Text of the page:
The four cofounders each own 25% of the company, and at launch each put in $1,000 to cover initial costs. Koebler declined to share current revenue numbers, but said the company is profitable (and that everyone’s been able to pay themselves back the money they initially put in).

“It’s hard to look around at the environment we’re working in, which we all love and are in because we love it, and think the status quo is functioning in anything close to a sustainable way,” Cole said. “Owning our own work, and being beholden to no one but our readers and colleagues — as opposed to say, investors, venture capitalists, or out-of-touch executives — feels like the future.”

Recent stories include the New Jersey government using COVID-19 relief funding to buy banned surveillance cameras; why advertisers don’t want publications like Jezebel to exist; and why Amazon Web Services shut down the Wickr app. 404 Media also has a publishing partnership with Court Watch: writer Seamus Hughes shares documents with the team, they write stories up with him or separately, and both publications get to publish the story.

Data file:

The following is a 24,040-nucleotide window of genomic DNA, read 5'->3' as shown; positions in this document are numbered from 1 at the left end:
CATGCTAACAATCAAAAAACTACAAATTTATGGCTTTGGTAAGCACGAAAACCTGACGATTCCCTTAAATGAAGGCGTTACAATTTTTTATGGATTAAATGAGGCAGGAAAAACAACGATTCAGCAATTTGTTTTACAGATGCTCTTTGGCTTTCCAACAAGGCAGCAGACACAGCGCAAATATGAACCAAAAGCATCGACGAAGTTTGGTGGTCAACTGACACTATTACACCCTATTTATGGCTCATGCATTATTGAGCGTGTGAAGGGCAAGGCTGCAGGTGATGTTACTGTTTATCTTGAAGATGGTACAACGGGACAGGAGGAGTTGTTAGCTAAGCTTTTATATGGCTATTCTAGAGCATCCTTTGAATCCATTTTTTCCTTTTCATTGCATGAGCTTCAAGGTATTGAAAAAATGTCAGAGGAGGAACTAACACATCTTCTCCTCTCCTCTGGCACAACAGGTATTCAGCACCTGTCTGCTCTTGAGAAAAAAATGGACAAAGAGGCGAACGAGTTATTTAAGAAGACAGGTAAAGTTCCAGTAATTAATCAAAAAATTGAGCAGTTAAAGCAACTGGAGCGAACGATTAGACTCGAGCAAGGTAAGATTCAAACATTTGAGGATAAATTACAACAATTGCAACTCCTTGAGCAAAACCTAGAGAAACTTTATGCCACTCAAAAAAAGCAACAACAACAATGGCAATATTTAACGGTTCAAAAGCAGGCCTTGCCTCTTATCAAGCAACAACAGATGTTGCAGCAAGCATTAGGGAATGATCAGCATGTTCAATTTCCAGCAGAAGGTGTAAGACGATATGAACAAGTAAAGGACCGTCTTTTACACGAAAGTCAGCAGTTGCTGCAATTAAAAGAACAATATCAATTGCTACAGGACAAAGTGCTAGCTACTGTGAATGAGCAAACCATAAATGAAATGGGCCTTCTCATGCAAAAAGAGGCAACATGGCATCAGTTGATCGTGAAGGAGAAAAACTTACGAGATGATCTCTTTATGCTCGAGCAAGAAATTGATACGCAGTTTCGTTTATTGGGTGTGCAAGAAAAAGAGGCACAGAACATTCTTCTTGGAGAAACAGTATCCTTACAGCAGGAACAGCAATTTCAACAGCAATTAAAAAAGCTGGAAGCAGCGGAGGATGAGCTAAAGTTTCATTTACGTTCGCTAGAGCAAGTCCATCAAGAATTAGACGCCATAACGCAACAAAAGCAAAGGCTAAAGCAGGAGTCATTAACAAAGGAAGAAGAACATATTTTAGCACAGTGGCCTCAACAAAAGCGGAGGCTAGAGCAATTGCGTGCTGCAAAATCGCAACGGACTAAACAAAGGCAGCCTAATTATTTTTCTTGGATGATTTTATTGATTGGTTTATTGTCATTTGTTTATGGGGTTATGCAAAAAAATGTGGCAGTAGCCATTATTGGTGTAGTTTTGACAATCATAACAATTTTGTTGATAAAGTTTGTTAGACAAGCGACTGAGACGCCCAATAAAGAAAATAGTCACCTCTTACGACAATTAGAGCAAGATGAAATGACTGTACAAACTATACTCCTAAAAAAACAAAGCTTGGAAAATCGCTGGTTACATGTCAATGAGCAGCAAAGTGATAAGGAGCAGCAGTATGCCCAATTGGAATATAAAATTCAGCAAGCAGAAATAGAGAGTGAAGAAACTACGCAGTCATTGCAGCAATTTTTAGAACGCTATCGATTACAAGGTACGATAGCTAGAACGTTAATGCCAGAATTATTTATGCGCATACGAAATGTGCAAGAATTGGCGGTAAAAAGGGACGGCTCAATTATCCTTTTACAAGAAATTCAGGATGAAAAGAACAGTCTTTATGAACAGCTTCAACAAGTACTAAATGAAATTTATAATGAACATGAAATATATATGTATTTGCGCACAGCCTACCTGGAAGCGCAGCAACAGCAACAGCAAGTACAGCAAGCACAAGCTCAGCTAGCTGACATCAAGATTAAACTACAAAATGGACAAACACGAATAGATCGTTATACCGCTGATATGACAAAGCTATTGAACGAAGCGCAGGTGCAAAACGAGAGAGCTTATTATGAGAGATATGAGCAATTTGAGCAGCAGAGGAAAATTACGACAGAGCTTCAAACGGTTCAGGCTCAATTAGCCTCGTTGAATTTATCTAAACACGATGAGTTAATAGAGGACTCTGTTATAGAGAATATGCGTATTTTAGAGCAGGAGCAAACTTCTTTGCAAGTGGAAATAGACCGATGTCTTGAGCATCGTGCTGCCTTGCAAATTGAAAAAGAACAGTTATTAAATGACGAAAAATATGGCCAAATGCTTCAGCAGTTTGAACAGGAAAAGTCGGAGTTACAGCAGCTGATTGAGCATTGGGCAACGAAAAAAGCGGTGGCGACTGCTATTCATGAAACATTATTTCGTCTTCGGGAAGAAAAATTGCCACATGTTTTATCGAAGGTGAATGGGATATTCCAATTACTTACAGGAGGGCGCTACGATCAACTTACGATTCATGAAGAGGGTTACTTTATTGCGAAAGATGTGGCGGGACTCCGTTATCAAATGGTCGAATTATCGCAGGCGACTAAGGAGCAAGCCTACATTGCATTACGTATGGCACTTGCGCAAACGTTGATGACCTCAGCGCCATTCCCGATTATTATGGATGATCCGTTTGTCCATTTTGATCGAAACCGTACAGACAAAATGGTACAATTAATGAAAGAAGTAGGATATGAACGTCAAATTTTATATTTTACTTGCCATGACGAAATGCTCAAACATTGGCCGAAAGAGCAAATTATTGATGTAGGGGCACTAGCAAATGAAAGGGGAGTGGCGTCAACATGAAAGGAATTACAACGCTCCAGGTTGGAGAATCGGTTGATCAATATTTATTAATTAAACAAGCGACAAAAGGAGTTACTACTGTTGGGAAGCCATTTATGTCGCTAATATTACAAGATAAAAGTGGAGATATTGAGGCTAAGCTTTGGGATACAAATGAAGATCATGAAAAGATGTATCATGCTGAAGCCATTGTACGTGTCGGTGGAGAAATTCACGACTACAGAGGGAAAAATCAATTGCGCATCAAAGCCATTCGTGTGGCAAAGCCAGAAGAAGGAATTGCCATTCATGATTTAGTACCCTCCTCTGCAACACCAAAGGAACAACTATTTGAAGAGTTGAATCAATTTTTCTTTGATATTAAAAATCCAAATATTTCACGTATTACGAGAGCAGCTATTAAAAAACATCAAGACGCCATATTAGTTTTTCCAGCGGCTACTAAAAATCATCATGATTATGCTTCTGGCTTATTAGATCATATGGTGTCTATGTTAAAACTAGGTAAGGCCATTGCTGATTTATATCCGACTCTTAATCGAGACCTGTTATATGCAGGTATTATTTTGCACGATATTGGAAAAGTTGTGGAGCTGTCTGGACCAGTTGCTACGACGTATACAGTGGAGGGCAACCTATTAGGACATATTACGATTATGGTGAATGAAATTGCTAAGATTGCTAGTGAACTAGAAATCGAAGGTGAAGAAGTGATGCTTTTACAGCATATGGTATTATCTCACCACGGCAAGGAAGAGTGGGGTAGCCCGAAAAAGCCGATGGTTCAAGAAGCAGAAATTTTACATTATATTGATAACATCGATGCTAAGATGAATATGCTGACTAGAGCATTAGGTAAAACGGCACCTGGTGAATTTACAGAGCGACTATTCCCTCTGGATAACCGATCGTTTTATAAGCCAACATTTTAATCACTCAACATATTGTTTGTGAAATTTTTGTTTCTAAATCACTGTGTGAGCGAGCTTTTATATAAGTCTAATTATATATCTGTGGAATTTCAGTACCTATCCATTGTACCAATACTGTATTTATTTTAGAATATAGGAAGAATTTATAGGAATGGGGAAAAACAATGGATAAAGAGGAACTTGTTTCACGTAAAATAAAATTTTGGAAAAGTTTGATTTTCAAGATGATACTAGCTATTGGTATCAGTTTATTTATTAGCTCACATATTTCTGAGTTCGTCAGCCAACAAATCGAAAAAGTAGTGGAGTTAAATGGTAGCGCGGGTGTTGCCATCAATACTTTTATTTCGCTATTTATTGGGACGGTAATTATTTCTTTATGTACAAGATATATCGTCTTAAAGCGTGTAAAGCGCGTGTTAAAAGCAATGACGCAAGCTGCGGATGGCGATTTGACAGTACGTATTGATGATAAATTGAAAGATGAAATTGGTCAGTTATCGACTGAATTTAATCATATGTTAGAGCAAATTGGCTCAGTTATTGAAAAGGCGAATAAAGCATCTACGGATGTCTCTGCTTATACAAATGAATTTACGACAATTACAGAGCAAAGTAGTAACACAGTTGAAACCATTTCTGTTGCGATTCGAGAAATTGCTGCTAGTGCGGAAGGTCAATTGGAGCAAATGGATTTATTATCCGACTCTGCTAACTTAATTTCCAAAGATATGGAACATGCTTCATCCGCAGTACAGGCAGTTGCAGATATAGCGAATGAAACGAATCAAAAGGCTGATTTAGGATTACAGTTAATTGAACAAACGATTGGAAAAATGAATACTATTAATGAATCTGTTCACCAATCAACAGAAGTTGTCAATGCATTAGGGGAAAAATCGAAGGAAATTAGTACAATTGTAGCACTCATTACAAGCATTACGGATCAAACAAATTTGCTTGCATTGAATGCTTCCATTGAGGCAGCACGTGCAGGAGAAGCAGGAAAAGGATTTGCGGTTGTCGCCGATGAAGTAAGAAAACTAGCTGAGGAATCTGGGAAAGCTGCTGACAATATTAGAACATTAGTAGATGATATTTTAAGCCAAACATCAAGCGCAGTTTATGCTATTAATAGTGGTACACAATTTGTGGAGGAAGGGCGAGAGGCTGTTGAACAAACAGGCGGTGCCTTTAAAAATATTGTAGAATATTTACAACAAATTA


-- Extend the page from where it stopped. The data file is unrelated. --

“The most personal thing I’ve written for 404 Media so far has been about freezing my eggs,” Cole said. “So much of how we move through the world, plan our futures, and access care is influenced by technology, and a lot of it is obvious. But this was such a human, messy, emotional experience for me that it was an interesting experiment to look at it through that lens.”

404’s revenue streams are advertising, podcast ads, donations, merchandise, and paid subscriptions. Paid subscriptions, which start at $100 per year, include access to events like FOIA forums, where the staff teaches participants how to file records requests. (More than 40 people attended the first forum.) 404 Media is also in the early stages of turning some of its feature stories into podcasts and documentaries. Koebler said that direct ad sponsorships — something he worked on for Motherboard — are working, too.

“We went into this being like, ‘We’ll have subscribers and we’ll have ads and hopefully that will work.’ And what we’re finding is that, yes, that is working, but then there’s also all these other little ways that you can make small amounts of money, like selling merch,” Koebler said. “We’re on Apple News now and in the process of enabling monetization there…I suspect that when we turn it on, we’ll be making $20 to $100 per month, which is very little money but as we grow, all of those things start to add up.”